State funds allocated
The state and Federal governments are still finalising what funding will be available for people and communities affected by floods under the Disaster Recovery Funding Arrangements.
The Personal Hardship Assistance Program’s Emergency Re-establishment Assistance fund is available for those whose properties are hardest hit, providing up to $42,250 for uninsured properties, helping to pay for clean-up, repairs, rebuilding and replacing household contents.
The Victorian Government has allocated $351 million to be spent on families, roads and flood clean-up efforts.
This includes $165 million in emergency repairs for fixing potholes, asphalting and repairing road surfaces damaged by the recent weather.
It will also cover larger scale works like the rebuilding of roads, bridges and culverts — particularly in the Western, Hume and Loddon Mallee regions which have been most heavily damaged.
Since the beginning of the flood emergency, 509 roads have been closed, with 150 of those since re-opened.
Crews have already begun works, having fixed 10,000 potholes and attended more than 20 landslips right across Victoria.
Significant progress on repairs have been made on the Hume Fwy, the Western Hwy, the Goulburn Valley Fwy and the Murray Valley Hwy.
With more rain forecast in the coming days, making key roads safe for emergency services and freight so vital supplies can reach affected communities quickly is a government priority.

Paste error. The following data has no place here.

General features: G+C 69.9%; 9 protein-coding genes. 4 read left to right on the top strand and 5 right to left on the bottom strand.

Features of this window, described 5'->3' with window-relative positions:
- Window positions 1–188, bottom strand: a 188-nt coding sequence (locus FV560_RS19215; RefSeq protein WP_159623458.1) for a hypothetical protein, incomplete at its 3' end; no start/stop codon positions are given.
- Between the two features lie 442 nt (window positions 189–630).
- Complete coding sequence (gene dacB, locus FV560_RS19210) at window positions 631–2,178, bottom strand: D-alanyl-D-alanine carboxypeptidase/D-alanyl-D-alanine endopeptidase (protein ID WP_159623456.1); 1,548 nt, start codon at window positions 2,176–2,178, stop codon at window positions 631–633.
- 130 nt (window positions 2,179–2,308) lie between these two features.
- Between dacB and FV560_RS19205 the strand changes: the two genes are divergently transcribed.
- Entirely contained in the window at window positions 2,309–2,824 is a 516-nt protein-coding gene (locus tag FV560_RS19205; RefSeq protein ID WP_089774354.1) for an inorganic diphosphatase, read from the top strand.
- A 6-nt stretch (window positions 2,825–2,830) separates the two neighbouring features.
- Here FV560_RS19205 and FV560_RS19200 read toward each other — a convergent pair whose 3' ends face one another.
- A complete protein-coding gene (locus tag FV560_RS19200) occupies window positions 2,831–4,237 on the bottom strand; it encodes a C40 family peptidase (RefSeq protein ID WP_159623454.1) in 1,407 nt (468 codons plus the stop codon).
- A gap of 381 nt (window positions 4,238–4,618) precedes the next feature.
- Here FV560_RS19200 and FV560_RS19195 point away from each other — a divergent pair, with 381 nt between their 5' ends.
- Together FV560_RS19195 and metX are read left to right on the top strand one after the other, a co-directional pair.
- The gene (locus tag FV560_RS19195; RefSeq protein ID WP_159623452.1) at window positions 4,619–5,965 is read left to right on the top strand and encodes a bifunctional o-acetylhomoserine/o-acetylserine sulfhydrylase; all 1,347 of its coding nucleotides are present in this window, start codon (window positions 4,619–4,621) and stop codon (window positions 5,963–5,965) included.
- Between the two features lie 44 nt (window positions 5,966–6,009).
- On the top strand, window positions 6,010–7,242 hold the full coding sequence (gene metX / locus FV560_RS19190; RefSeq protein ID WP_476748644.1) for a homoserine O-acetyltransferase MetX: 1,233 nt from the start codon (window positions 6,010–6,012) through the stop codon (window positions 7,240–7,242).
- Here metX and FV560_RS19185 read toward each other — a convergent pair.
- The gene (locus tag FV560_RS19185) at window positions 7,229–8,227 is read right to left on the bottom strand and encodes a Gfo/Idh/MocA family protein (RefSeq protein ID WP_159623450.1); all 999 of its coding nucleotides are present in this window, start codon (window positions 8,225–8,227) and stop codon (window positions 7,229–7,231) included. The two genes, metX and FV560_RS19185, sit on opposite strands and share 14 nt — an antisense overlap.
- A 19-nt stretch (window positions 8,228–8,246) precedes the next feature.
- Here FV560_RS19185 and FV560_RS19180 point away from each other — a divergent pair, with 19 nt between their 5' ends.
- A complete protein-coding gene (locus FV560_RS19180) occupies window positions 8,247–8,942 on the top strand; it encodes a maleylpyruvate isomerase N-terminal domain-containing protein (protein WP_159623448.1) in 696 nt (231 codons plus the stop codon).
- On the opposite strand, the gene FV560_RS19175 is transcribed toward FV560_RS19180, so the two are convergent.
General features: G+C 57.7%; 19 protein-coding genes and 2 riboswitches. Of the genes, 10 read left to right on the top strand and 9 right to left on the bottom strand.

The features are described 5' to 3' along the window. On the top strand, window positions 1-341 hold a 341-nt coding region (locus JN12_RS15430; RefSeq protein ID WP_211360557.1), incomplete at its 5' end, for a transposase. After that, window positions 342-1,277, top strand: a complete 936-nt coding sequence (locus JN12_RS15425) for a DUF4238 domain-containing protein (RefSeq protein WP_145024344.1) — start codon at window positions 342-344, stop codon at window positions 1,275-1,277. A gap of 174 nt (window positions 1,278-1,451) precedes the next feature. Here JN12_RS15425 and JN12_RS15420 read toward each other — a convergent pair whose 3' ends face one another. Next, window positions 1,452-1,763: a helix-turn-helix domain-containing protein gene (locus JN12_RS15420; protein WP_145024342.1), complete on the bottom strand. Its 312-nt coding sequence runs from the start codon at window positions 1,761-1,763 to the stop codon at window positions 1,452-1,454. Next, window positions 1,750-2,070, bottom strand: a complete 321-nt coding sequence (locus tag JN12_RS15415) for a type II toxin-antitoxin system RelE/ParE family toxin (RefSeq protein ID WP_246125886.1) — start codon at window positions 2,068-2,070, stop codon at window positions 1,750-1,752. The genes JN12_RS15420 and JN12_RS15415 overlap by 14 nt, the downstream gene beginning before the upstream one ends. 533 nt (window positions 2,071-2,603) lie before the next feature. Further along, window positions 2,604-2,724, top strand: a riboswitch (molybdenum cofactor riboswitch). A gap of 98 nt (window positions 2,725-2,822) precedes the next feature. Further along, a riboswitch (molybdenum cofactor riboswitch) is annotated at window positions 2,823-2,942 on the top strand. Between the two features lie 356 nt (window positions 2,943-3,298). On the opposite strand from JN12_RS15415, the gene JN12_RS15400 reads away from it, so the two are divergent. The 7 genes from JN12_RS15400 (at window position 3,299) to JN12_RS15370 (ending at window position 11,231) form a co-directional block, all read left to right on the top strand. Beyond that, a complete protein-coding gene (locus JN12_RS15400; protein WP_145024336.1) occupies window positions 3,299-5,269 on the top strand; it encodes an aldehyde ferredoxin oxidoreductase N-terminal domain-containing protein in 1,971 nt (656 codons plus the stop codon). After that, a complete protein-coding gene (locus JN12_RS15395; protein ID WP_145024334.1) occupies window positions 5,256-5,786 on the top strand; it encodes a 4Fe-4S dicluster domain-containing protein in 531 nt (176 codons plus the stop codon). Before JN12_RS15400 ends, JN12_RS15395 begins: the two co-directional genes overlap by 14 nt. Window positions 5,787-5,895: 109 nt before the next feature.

Up to $15 million can be spent on housing, health and wellbeing and financial and legal counselling.
There will also be help accessing grants, doing paperwork and advice for business owners affected by the floods.
Community recovery officers will be placed in communities to help understand recovery so any support given is appropriate to the communities’ needs.
Money will also be allocated to Emergency Management Victoria, the State Control Centre and Emergency Response Victoria, who all help co-ordinate emergency responses and recoveries.
Victorian Emergency Services Minister Jaclyn Symes said local communities and emergency services had done an incredible job managing the immediate threat of floods.
“I expect that people will step up. A lot of people will help one another,” she said.
“We’re working hand in hand with the Commonwealth to give them the support they need to recover.”
The Emergency Management Commissioner requested 60 ADF personnel to help in the flood response to be spread across the state on Saturday.
The 60 personnel are intended to help with logistical expertise and clean-up response.